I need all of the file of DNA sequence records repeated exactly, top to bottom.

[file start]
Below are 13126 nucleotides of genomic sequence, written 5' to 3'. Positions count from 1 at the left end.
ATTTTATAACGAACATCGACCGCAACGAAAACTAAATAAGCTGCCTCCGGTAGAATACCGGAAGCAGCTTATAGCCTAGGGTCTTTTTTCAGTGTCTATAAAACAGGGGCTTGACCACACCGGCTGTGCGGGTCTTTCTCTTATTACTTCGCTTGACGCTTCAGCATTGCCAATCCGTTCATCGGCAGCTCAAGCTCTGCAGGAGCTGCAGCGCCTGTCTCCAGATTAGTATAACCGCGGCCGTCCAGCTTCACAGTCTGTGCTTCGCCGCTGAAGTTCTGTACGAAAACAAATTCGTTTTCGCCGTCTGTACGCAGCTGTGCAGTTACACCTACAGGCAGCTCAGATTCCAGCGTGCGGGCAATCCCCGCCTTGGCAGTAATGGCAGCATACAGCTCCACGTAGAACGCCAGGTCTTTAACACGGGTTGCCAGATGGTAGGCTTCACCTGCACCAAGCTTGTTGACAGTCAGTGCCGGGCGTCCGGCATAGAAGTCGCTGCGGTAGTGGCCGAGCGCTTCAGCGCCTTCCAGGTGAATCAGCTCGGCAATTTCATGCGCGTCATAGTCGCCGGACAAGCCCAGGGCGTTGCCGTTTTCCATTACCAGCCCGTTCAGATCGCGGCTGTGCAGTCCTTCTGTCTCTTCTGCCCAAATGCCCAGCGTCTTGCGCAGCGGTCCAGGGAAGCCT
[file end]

Below are 13126 nucleotides of genomic sequence, written 5' to 3'. Positions count from 1 at the left end.
ATTTTATAACGAACATCGACCGCAACGAAAACTAAATAAGCTGCCTCCGGTAGAATACCGGAAGCAGCTTATAGCCTAGGGTCTTTTTTCAGTGTCTATAAAACAGGGGCTTGACCACACCGGCTGTGCGGGTCTTTCTCTTATTACTTCGCTTGACGCTTCAGCATTGCCAATCCGTTCATCGGCAGCTCAAGCTCTGCAGGAGCTGCAGCGCCTGTCTCCAGATTAGTATAACCGCGGCCGTCCAGCTTCACAGTCTGTGCTTCGCCGCTGAAGTTCTGTACGAAAACAAATTCGTTTTCGCCGTCTGTACGCAGCTGTGCAGTTACACCTACAGGCAGCTCAGATTCCAGCGTGCGGGCAATCCCCGCCTTGGCAGTAATGGCAGCATACAGCTCCACGTAGAACGCCAGGTCTTTAACACGGGTTGCCAGATGGTAGGCTTCACCTGCACCAAGCTTGTTGACAGTCAGTGCCGGGCGTCCGGCATAGAAGTCGCTGCGGTAGTGGCCGAGCGCTTCAGCGCCTTCCAGGTGAATCAGCTCGGCAATTTCATGCGCGTCATAGTCGCCGGACAAGCCCAGGGCGTTGCCGTTTTCCATTACCAGCCCGTTCAGATCGCGGCTGTGCAGTCCTTCTGTCTCTTCTGCCCAAATGCCCAGCGTCTTGCGCAGCGGTCCAGGGAAGCCT